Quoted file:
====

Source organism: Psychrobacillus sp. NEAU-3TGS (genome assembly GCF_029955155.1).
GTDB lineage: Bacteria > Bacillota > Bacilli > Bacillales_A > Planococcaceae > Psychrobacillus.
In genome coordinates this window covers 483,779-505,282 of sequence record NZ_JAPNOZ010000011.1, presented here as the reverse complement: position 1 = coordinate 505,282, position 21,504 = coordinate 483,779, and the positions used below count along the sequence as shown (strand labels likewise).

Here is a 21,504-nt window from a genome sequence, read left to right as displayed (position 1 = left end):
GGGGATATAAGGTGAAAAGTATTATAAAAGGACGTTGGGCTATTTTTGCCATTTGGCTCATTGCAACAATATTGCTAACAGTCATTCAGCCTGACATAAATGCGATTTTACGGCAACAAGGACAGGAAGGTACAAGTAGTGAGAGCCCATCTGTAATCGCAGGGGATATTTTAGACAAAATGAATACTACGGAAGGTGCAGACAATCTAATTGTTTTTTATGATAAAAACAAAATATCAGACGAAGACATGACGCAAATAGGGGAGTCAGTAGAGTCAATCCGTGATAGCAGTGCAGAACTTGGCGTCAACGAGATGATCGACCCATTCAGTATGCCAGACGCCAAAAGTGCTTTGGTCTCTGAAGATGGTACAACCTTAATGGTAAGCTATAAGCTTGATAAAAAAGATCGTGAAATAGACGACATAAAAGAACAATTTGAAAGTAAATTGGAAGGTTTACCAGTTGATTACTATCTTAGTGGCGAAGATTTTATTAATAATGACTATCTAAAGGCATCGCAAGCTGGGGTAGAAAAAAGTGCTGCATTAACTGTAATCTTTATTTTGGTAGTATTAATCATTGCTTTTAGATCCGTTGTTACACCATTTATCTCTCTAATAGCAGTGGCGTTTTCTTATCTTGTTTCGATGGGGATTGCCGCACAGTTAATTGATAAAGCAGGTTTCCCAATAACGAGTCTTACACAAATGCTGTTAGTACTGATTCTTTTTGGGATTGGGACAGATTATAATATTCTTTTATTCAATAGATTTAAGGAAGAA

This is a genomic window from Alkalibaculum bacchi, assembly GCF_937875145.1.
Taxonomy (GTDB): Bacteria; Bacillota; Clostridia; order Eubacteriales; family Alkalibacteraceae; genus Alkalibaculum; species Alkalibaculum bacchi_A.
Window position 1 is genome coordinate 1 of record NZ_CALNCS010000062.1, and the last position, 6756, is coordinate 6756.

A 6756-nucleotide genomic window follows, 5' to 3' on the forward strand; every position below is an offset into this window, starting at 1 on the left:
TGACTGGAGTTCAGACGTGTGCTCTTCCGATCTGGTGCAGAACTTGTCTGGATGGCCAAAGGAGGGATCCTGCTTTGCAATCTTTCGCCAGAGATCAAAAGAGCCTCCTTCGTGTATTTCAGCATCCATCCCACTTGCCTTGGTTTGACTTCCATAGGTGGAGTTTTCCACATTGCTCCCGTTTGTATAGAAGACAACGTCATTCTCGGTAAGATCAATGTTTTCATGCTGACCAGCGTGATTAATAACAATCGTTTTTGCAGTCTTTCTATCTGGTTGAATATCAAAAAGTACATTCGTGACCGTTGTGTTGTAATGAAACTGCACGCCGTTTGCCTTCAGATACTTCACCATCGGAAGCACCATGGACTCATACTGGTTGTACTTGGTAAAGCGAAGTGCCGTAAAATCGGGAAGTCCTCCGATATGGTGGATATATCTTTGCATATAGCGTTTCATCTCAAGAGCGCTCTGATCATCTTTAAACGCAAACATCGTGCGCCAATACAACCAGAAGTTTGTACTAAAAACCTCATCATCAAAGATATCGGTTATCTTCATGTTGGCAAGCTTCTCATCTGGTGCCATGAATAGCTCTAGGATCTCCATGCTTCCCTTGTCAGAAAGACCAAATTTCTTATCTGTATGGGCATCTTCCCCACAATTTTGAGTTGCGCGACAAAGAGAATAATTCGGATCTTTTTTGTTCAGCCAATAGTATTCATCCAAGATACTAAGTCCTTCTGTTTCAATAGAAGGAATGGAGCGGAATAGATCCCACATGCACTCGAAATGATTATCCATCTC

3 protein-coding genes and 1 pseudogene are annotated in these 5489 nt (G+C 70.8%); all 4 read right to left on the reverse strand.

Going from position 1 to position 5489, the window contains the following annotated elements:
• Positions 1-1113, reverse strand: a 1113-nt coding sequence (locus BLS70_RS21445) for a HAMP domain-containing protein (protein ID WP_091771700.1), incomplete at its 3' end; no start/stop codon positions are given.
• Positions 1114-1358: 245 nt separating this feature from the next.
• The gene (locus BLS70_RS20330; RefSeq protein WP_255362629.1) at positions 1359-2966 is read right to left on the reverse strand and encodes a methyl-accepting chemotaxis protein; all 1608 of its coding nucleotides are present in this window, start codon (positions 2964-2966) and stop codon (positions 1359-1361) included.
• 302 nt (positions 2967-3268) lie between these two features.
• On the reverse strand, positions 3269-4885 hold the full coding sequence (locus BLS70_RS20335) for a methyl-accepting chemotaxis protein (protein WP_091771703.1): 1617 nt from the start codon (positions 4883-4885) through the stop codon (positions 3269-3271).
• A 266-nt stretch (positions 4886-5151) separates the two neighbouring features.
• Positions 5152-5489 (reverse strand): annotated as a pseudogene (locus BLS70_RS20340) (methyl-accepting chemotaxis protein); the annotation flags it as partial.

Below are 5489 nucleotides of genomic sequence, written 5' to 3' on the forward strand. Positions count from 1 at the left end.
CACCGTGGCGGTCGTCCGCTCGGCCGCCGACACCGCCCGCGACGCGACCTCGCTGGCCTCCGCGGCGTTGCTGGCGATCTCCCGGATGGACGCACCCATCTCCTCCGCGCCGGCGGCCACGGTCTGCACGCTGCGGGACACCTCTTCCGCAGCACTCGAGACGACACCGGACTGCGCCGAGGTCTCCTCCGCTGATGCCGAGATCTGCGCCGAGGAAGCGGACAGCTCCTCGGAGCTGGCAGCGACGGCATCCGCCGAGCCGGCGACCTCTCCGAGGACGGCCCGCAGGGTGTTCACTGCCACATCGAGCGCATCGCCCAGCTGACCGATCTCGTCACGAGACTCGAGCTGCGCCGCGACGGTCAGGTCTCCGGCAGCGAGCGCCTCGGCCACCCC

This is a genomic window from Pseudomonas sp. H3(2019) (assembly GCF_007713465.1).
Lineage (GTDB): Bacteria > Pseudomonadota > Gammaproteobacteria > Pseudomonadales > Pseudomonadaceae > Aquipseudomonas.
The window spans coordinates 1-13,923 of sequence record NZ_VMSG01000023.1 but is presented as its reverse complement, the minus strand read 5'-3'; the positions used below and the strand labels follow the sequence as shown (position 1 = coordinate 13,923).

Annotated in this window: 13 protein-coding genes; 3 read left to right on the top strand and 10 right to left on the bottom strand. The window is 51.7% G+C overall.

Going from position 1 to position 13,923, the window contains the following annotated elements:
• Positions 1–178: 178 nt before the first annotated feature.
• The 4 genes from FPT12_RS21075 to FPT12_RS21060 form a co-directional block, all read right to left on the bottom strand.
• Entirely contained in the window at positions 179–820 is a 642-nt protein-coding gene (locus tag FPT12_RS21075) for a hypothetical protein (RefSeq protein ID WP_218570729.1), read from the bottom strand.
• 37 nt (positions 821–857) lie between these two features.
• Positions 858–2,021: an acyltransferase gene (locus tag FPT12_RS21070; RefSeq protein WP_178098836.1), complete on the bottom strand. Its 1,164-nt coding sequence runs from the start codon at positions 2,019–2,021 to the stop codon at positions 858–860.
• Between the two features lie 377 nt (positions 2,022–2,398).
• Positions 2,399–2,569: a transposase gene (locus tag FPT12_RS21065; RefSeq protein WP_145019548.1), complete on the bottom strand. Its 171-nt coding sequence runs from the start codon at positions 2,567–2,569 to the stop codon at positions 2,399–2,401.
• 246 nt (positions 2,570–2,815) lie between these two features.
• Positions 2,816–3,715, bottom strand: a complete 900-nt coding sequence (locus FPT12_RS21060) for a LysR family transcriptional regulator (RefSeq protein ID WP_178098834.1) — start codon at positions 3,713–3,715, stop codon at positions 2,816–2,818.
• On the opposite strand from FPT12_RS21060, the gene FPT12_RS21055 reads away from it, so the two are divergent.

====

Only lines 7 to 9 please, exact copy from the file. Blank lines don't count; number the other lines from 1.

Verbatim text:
Taxonomy (GTDB): Bacteria; Bacillota; Clostridia; order Eubacteriales; family Alkalibacteraceae; genus Alkalibaculum; species Alkalibaculum bacchi_A.
Window position 1 is genome coordinate 1 of record NZ_CALNCS010000062.1, and the last position, 6756, is coordinate 6756.

A 6756-nucleotide genomic window follows, 5' to 3' on the forward strand; every position below is an offset into this window, starting at 1 on the left: